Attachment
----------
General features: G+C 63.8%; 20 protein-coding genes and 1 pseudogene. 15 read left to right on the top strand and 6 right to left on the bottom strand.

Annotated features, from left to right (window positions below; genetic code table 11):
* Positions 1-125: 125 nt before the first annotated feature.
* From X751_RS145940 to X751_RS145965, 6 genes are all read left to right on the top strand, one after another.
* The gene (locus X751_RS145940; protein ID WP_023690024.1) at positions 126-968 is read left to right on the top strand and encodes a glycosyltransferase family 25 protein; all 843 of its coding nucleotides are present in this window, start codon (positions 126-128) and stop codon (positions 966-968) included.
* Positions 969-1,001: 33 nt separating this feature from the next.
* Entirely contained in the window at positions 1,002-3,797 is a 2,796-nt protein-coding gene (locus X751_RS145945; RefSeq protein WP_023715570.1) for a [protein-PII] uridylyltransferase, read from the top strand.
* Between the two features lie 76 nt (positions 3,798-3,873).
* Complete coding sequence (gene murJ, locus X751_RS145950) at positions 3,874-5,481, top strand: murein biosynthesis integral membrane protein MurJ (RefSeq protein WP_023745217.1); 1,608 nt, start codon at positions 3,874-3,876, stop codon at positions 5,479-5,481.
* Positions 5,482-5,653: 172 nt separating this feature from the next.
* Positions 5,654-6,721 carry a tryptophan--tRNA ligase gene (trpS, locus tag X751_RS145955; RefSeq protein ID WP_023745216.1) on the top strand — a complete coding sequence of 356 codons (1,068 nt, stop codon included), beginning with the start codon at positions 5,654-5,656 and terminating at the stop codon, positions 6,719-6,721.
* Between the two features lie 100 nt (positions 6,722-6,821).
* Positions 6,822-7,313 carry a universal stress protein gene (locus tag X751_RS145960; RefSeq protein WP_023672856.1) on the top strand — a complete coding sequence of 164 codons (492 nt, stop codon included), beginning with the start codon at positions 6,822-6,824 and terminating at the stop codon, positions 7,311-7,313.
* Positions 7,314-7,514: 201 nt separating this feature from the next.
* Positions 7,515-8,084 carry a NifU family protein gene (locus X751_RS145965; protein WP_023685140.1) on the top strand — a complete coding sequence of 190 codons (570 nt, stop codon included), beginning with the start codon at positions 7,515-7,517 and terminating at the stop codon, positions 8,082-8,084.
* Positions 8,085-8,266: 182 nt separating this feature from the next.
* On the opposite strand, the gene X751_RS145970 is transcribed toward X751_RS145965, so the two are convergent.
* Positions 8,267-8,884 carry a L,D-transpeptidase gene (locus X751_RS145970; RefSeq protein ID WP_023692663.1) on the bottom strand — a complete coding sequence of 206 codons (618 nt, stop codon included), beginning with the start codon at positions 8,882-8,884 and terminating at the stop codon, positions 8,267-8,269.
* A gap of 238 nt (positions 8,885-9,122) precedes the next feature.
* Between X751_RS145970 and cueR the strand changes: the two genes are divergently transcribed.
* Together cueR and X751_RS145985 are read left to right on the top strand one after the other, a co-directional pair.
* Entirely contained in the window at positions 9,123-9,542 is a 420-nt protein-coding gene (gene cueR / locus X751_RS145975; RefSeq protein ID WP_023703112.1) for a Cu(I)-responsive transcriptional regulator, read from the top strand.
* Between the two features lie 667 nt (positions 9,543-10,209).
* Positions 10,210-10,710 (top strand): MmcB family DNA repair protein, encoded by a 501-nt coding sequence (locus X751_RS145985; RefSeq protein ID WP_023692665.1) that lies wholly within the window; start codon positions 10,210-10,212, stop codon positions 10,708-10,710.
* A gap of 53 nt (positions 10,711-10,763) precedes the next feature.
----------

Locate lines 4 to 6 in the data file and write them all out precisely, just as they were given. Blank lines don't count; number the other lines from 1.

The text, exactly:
* From X751_RS145940 to X751_RS145965, 6 genes are all read left to right on the top strand, one after another.
* The gene (locus X751_RS145940; protein ID WP_023690024.1) at positions 126-968 is read left to right on the top strand and encodes a glycosyltransferase family 25 protein; all 843 of its coding nucleotides are present in this window, start codon (positions 126-128) and stop codon (positions 966-968) included.
* Positions 969-1,001: 33 nt separating this feature from the next.